Even as a kid, I adored watching Padmé grapple with big political concerns, all while struggling with the fact that, as a young woman, people were less inclined to take her seriously. Early in The Phantom Menace, the Emperor tells his Neimoidian allies, “Queen Amidala is young and naive. You will find controlling her will not be difficult.” But that turns out not to be true. As a teenage queen, Padmé is curious, observant, empathetic, selfless, and brave. She’s willing to both put herself in harm’s way and humble herself before a political rival in order to save her homeworld. It’s no wonder the people of Naboo tried to amend their constitution to get her to stick around as queen once her two terms were up.

Though Attack Of The Clones is the weakest of the prequels, it’s probably the best showcase for Padmé as a character. As a Galactic Senator, she’s clear-eyed as she balances her idealism about how democracy should work with her pragmatism about how it actually does. She isn’t afraid to speak her mind, but she’s also thoughtful about where and how she does so. And while very little about her relationship and repartee with Anakin actually works, the film features several delightful moments in which Padmé puts Anakin in his place whenever he jumps in with an opinion she didn’t ask for. That Attack Of The Clones also solidifies Padmé as the best-dressed person in the entire Star Wars universe is just icing on the cake.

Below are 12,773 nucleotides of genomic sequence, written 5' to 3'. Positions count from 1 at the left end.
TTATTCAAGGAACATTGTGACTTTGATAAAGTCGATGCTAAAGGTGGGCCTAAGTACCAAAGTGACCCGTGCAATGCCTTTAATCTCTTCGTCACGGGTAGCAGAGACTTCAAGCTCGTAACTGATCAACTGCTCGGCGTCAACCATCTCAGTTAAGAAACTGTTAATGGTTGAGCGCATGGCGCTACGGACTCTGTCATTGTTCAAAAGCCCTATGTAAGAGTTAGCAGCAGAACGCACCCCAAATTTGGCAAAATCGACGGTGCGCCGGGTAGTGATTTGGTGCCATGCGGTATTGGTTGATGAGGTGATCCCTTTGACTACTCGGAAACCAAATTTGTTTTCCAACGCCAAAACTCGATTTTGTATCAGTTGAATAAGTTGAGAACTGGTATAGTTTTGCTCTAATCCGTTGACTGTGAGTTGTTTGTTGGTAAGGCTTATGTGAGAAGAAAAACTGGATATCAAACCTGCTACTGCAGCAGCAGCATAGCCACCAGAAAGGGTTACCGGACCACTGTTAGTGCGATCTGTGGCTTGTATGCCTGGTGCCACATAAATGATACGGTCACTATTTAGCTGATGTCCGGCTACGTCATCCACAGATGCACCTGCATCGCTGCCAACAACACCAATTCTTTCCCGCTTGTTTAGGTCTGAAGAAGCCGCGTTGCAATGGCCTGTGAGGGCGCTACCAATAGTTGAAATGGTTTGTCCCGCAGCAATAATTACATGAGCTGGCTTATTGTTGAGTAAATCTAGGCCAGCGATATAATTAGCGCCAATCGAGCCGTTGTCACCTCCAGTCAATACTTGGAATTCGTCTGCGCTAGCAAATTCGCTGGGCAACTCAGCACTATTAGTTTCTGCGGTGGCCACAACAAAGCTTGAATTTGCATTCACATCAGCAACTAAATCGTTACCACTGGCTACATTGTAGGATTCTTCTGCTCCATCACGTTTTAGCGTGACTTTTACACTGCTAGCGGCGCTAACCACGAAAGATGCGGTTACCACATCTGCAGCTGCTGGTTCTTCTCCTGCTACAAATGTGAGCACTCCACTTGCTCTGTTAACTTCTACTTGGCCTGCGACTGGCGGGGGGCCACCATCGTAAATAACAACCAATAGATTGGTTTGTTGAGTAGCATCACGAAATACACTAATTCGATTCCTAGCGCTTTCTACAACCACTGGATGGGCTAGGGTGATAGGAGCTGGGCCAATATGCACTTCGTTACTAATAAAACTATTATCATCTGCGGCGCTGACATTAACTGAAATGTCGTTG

Even amid her disappointing Revenge Of The Sith denouement—inexplicably losing the will to live after giving birth is perhaps the most insulting death she could’ve been given—Padmé at least gets to deliver some particularly savvy political observations as Chancellor Palpatine transforms the Republic into his Galactic Empire. “So this is how liberty dies,” she notes dryly, “with thunderous applause.” As a nerdy, opinionated young girl, Padmé was the perfect heroine on which to project my dreams, much as so many people did with Luke in the original trilogy.

It’s a little disappointing, then, to see Padmé completely forgotten in these new Star Wars films. Obviously I don’t expect her to suddenly turn up as a central character, given that she died long before the start of this new trilogy. But Episode IX has the perfect opportunity to bring her spirit back into the fold. As the one most personally betrayed by Anakin’s turn to the dark side, Padmé could easily fill the role Leia presumably would’ve played in challenging Kylo Ren’s obsession with Vader. Perhaps in encountering her old journals (holographic if Portman wants to return; written if she doesn’t), Kylo could develop an emotional connection to his grandmother, the same way he already has one with his long-dead grandfather.

Given how much the new films have tried to distance themselves from the prequels, there’s probably no realistic chance of Padmé finally getting her due in Episode IX—even if the inclusion of Jimmy Smits’ Bail Organa turned out to be one of the most unexpectedly moving parts of Rogue One. But hell, I’d even accept a Jimmy Smits hologram, talking about how much he respected Amidala as a political ally and how much his adoptive daughter reminds him of her. Because in a universe strangely devoid of mother figures, it would be nice to see the franchise remember it still has some inspiring ones in its past, just waiting to pass down their wisdom.